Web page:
Date of this Version
The George Eliot Review 27 (1996) Published by The George Eliot Fellowship, http://georgeeliot.org/
Edward Casaubon dies early in Book V of Middlemarch. Occurring where it does, it effectively bisects the novel; and indeed, it is a pivotal event in Dorothea's history. His will erects her central dilemma. She faces a choice, forced upon her by her deceased husband, between his money and his cousin. The significant detail is that even in death, Mr. Casaubon continues to exert control over the options open to Dorothea, and the locus of that control is her property.
The title of Book V, 'The Dead Hand', is taken as referring explicitly to this immortal control by Mr. Casaubon over his widow. It has a sinister ring to it: the notion that the dead can manipulate the living by means of the law is a distinctly chilling one. For George Eliot's legal information is quite accurate: the laws of testacy that constrain Dorothea were described in a book she read in 1853.1 But in the title of Book V she recalls a more obscure, equally insidious law.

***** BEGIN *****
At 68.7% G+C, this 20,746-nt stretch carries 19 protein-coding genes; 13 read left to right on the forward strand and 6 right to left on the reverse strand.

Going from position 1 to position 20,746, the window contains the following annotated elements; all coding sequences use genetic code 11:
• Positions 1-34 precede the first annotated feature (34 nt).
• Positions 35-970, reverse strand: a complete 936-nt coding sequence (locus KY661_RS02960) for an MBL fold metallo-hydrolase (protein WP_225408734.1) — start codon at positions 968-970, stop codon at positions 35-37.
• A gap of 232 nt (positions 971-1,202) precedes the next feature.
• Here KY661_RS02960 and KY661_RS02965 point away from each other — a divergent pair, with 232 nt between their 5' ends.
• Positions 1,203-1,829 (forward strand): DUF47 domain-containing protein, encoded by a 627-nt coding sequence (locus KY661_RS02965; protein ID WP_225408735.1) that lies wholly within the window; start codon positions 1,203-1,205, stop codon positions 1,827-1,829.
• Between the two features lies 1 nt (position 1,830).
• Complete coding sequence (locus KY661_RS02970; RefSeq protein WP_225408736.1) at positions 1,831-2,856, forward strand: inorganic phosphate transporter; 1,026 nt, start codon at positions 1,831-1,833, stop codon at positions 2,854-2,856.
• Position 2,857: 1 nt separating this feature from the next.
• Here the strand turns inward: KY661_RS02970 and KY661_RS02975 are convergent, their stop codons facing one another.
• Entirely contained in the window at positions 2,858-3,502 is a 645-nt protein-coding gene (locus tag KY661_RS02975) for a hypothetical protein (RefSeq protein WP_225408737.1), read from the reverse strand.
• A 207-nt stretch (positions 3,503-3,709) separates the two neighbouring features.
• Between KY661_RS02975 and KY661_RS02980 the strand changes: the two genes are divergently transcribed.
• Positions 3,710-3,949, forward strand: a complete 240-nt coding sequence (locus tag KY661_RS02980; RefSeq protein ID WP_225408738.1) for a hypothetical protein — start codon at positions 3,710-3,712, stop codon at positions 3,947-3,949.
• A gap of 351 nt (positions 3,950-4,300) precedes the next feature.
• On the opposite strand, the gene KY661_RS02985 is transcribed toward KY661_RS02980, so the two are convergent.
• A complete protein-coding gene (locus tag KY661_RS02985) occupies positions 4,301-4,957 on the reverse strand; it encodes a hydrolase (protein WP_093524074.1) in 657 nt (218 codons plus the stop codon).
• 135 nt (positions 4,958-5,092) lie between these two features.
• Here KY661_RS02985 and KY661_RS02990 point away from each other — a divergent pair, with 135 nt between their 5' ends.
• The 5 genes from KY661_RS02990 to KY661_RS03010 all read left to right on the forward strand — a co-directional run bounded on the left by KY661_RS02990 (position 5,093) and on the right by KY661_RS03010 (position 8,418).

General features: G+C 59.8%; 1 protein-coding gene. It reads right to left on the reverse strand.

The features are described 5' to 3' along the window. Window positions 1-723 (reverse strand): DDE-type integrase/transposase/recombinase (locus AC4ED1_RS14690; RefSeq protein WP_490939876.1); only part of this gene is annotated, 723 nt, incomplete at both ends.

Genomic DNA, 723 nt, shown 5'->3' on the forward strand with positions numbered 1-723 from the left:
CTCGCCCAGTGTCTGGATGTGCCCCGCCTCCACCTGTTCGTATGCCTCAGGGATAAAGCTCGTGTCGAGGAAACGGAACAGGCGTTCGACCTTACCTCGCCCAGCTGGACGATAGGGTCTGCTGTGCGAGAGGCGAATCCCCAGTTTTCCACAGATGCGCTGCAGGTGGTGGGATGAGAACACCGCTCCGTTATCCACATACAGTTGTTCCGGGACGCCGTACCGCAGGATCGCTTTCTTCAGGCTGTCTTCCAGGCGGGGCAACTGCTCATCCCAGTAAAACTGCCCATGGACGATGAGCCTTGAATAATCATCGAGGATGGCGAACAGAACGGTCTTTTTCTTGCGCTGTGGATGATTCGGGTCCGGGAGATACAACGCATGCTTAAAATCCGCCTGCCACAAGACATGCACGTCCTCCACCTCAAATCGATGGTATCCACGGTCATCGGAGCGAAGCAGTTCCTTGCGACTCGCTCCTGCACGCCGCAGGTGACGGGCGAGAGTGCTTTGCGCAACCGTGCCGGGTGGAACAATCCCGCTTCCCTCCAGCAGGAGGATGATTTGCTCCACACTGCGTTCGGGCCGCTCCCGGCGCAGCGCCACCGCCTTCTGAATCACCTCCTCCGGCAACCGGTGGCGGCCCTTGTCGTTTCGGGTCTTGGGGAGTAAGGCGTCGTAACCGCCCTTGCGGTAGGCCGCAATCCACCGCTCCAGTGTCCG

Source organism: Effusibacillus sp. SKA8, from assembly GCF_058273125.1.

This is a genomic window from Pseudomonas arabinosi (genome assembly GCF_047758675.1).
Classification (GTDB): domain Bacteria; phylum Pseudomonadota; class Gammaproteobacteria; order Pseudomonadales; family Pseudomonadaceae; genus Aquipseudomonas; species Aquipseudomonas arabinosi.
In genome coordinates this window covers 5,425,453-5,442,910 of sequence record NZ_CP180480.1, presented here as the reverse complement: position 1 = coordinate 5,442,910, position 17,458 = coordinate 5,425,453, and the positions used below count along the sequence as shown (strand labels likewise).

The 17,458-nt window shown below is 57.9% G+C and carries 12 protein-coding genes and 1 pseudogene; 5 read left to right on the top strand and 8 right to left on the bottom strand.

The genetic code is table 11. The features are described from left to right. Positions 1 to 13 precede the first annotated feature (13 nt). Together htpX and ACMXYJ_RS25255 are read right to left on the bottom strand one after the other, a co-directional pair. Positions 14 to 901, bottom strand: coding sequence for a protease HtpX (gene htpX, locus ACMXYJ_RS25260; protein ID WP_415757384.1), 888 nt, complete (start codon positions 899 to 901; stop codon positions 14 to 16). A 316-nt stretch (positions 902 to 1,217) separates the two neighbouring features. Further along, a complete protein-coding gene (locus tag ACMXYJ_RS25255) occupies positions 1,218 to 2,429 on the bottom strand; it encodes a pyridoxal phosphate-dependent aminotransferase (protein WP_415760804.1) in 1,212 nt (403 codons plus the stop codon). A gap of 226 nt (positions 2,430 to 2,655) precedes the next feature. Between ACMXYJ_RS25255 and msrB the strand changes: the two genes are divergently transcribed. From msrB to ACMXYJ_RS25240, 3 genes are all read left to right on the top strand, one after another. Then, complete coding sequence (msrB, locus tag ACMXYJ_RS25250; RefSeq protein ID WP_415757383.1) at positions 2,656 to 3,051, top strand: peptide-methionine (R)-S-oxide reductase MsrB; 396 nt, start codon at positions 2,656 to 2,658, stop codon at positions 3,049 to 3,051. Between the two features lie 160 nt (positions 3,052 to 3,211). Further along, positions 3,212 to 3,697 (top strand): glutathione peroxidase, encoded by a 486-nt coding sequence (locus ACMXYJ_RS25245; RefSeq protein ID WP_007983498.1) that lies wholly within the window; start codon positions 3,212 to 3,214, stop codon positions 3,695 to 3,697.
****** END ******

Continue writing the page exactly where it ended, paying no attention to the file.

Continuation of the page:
In feudal England, property held by the tenant of a fiefdom was subject always to the will of his Lord. If that tenant's legal circumstances changed in any way whatever - if he married, for instance, or died, or committed a crime - then that property reverted and the Lord could choose what fief to replace it with. However, this liberty was denied when tenants made a gift of their property to a religious corporation. Land belonging to a monastery was owned by an institution which did not die, marry, or change its legal status in any way to the Lord's advantage, and the tenant was free to keep it under the aegis of the religious body.